Joshua R. Hendrickson (Mississippi): Military Technology and Economic Growth. Tomasz Kaminski (Lodz): Political Significance of Sovereign Wealth Funds. Rory J. Conces (Nebraska): The Hyperintellectual in the Balkans. Protests sweeping South America show rising antigovernment anger. It’s time we finally offer over-the-counter birth control pills. The silent revolution: Jose Ragas on how ID cards are changing the world. Why is it only the libertarians who fantasize about space these days? Brianna Rennix on the regrettable decline of space utopias. The story behind Atlantic owner David Bradley’s “biggest business failure”. Here be dragons: Lois Parshley on finding the blank spaces in a well-mapped world.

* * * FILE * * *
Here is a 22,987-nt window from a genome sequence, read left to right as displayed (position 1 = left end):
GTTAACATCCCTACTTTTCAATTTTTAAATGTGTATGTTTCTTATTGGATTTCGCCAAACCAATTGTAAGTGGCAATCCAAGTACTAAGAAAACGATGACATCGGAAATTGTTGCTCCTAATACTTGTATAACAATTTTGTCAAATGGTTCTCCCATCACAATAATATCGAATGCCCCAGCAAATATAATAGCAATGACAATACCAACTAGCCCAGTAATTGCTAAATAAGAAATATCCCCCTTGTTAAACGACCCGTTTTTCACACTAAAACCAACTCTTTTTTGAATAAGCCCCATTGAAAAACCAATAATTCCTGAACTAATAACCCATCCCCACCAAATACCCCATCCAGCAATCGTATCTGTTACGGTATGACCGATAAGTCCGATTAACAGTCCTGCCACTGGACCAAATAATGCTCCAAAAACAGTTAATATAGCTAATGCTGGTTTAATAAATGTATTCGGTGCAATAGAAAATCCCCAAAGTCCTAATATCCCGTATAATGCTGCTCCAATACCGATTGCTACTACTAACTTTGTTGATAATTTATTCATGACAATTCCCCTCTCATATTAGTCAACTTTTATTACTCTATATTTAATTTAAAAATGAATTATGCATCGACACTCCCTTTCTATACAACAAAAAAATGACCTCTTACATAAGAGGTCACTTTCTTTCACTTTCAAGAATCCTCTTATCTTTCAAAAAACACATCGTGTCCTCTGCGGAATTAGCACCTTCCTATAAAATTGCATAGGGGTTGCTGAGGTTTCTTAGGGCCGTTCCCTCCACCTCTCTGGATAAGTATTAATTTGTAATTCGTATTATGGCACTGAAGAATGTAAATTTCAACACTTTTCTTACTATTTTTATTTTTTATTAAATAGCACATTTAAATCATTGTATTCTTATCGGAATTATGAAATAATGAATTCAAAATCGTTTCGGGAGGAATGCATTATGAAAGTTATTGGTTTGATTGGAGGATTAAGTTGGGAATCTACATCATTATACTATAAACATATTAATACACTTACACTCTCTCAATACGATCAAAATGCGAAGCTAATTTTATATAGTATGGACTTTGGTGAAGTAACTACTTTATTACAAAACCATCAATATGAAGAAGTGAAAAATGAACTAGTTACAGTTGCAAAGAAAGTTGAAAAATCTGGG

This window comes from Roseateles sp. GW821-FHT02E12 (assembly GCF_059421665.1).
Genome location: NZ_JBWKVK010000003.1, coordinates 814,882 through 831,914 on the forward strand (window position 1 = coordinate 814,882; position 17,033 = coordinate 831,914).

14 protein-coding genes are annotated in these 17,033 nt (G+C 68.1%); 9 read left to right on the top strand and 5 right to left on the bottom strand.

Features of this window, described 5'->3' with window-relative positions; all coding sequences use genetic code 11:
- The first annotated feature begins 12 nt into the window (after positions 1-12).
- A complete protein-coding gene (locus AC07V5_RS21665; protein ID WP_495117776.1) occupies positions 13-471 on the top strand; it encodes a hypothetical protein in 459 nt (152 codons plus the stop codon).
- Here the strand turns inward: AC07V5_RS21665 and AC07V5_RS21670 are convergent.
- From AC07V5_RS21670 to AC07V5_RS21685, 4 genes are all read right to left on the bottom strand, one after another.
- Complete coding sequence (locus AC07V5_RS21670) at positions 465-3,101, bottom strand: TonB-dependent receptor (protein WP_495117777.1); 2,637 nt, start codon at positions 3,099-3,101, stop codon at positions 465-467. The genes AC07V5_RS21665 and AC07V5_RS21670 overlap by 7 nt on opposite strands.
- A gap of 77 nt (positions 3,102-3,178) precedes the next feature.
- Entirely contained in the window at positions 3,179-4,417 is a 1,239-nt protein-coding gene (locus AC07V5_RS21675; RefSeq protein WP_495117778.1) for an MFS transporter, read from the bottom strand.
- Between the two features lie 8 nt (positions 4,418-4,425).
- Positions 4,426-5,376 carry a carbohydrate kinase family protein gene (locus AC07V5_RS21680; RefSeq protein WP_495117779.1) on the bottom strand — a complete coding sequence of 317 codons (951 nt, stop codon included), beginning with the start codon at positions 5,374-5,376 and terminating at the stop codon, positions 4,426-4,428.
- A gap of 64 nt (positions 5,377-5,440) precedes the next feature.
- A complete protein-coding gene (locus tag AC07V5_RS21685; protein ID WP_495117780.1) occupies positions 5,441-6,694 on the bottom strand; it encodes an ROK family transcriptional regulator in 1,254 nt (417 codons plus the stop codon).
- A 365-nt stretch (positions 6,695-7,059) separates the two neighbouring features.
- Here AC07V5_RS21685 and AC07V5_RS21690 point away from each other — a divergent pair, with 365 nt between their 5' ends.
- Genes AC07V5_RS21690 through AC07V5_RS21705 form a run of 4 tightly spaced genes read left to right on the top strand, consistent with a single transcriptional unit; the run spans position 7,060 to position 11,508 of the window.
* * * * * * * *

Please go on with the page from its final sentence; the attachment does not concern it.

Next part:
What the hell is going on with North Korea, explained: It’s been a scary few days on the Korean Peninsula. Pence talks tough on North Korea, but adds a sweetener — he raised the possibility that the Trump administration could pursue talks with the North. A “Cuban missile crisis in slow motion” in North Korea. Max Fisher on the North Korea paradox: Why there are no good options. A “preemptive strike” really just means starting a war, which we couldn’t necessarily control in scope or duration once we started it — so what are we supposed to do? Russian state TV declares Trump “more impulsive” than Kim Jong-un. “Not a joke. S Koreans are MUCH more concerned about Trump doing something stupid than Kim Jong-Un doing something stupid”.